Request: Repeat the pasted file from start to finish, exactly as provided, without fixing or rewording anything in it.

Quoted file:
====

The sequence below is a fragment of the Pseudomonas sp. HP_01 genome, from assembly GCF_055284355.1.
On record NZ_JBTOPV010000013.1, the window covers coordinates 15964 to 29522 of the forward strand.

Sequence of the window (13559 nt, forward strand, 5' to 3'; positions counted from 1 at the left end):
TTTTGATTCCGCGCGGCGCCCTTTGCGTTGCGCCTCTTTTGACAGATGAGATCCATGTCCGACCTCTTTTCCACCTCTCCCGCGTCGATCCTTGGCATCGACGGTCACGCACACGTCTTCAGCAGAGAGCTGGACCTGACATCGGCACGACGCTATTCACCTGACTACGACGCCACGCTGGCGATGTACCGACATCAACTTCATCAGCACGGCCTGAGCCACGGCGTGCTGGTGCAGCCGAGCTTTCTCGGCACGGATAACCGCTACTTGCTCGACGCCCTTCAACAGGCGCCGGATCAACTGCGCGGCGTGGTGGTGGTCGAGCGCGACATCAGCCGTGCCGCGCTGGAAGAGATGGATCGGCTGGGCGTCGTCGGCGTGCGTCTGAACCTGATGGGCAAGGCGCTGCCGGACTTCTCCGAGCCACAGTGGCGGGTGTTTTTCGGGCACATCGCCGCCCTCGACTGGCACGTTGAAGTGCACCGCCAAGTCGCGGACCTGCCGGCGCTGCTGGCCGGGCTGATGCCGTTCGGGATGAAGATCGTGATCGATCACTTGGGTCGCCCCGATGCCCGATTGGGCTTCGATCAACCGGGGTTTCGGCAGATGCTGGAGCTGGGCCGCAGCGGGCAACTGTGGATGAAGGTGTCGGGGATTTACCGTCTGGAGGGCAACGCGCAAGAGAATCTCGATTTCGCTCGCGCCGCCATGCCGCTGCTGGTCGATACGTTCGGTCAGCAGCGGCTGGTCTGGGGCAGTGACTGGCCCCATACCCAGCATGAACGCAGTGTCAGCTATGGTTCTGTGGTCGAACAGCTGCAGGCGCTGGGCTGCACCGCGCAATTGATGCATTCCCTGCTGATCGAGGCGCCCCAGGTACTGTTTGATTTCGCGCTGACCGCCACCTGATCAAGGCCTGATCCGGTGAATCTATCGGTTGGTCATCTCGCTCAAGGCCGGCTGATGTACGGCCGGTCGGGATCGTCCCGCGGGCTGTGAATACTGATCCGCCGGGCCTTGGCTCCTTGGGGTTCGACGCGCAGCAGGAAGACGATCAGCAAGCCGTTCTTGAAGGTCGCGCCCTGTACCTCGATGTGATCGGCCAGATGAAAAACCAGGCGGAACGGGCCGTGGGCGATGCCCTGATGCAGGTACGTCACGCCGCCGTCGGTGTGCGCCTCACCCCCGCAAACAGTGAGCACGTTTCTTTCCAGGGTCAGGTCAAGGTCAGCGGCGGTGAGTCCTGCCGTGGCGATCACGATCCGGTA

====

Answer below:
The sequence below is a fragment of the Pseudomonas sp. HP_01 genome, from assembly GCF_055284355.1.
On record NZ_JBTOPV010000013.1, the window covers coordinates 15964 to 29522 of the forward strand.

Sequence of the window (13559 nt, forward strand, 5' to 3'; positions counted from 1 at the left end):
TTTTGATTCCGCGCGGCGCCCTTTGCGTTGCGCCTCTTTTGACAGATGAGATCCATGTCCGACCTCTTTTCCACCTCTCCCGCGTCGATCCTTGGCATCGACGGTCACGCACACGTCTTCAGCAGAGAGCTGGACCTGACATCGGCACGACGCTATTCACCTGACTACGACGCCACGCTGGCGATGTACCGACATCAACTTCATCAGCACGGCCTGAGCCACGGCGTGCTGGTGCAGCCGAGCTTTCTCGGCACGGATAACCGCTACTTGCTCGACGCCCTTCAACAGGCGCCGGATCAACTGCGCGGCGTGGTGGTGGTCGAGCGCGACATCAGCCGTGCCGCGCTGGAAGAGATGGATCGGCTGGGCGTCGTCGGCGTGCGTCTGAACCTGATGGGCAAGGCGCTGCCGGACTTCTCCGAGCCACAGTGGCGGGTGTTTTTCGGGCACATCGCCGCCCTCGACTGGCACGTTGAAGTGCACCGCCAAGTCGCGGACCTGCCGGCGCTGCTGGCCGGGCTGATGCCGTTCGGGATGAAGATCGTGATCGATCACTTGGGTCGCCCCGATGCCCGATTGGGCTTCGATCAACCGGGGTTTCGGCAGATGCTGGAGCTGGGCCGCAGCGGGCAACTGTGGATGAAGGTGTCGGGGATTTACCGTCTGGAGGGCAACGCGCAAGAGAATCTCGATTTCGCTCGCGCCGCCATGCCGCTGCTGGTCGATACGTTCGGTCAGCAGCGGCTGGTCTGGGGCAGTGACTGGCCCCATACCCAGCATGAACGCAGTGTCAGCTATGGTTCTGTGGTCGAACAGCTGCAGGCGCTGGGCTGCACCGCGCAATTGATGCATTCCCTGCTGATCGAGGCGCCCCAGGTACTGTTTGATTTCGCGCTGACCGCCACCTGATCAAGGCCTGATCCGGTGAATCTATCGGTTGGTCATCTCGCTCAAGGCCGGCTGATGTACGGCCGGTCGGGATCGTCCCGCGGGCTGTGAATACTGATCCGCCGGGCCTTGGCTCCTTGGGGTTCGACGCGCAGCAGGAAGACGATCAGCAAGCCGTTCTTGAAGGTCGCGCCCTGTACCTCGATGTGATCGGCCAGATGAAAAACCAGGCGGAACGGGCCGTGGGCGATGCCCTGATGCAGGTACGTCACGCCGCCGTCGGTGTGCGCCTCACCCCCGCAAACAGTGAGCACGTTTCTTTCCAGGGTCAGGTCAAGGTCAGCGGCGGTGAGTCCTGCCGTGGCGATCACGATCCGGTA